Newcastle have turned their attention to Eddie Howe in the search for a new manager after Unai Emery rejected their initial advances.
The PA news agency understands the club’s new owners, who believed they were close to landing the Villarreal boss as Steve Bruce’s replacement, have swiftly moved on to the 43-year-old, with the post having been vacant now for more than a fortnight.
It is understood Emery and Howe were the two names which appeared at the top of a whittled-down shortlist after a series of soundings had been taken by Amanda Staveley’s largely Saudi-backed consortium, and that the Spaniard’s profile initially proved the more attractive.
However, the former Bournemouth manager impressed during initial talks and sources close to him have indicated the approach to Emery has not dented his interest.
Assistant manager Graeme Jones was placed in temporary charge when Bruce left the club by mutual consent on October 20 and has since presided over a 1-1 Premier League draw at Crystal Palace and a 3-0 home defeat by leaders Chelsea.
Jones has once again been asked to take Friday’s pre-match press conference, although it remains to be seen how much longer he remains at the helm.
The Magpies are yet to win a league game in 10 attempts this season and sit just one place above the foot of the table with only four points to their name ahead of Saturday’s trip to Brighton.
Staveley’s consortium, in which Saudi Arabia’s Public Investment Fund is the 80 per cent majority partner, finally sealed its takeover on October 7 after an 18-month wait to gain control of the club from previous owner Mike Ashley.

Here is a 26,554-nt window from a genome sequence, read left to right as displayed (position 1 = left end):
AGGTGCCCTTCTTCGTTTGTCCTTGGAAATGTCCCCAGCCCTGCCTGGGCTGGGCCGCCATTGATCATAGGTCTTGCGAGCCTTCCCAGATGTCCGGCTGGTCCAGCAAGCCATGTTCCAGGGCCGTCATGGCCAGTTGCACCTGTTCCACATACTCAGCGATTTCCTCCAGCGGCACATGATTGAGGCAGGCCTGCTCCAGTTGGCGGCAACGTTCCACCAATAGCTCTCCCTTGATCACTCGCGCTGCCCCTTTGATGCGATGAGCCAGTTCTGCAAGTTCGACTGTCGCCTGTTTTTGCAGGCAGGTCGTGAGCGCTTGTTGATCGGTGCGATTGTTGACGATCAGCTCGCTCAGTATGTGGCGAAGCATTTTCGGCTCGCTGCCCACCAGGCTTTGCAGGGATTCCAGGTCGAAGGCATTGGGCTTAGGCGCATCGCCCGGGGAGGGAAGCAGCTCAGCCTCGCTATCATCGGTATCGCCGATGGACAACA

They have promised significant investment in the playing staff, the infrastructure and the community, but initially need to make the right managerial appointment to ward off the spectre of relegation, something which has haunted Newcastle since their return to the top flight in 2017.
Howe, who has been out of the game since leaving his role at Bournemouth in August last year, made his name by dragging the club from League Two to the Premier League during a near-eight-year stay.
Life at St James’ Park would represent a very different challenge, with the club having been thrust firmly back into the limelight with super-rich owners, but also the baggage of Saudi Arabia’s human rights record from which they have sought to distance themselves since arriving on Tyneside.
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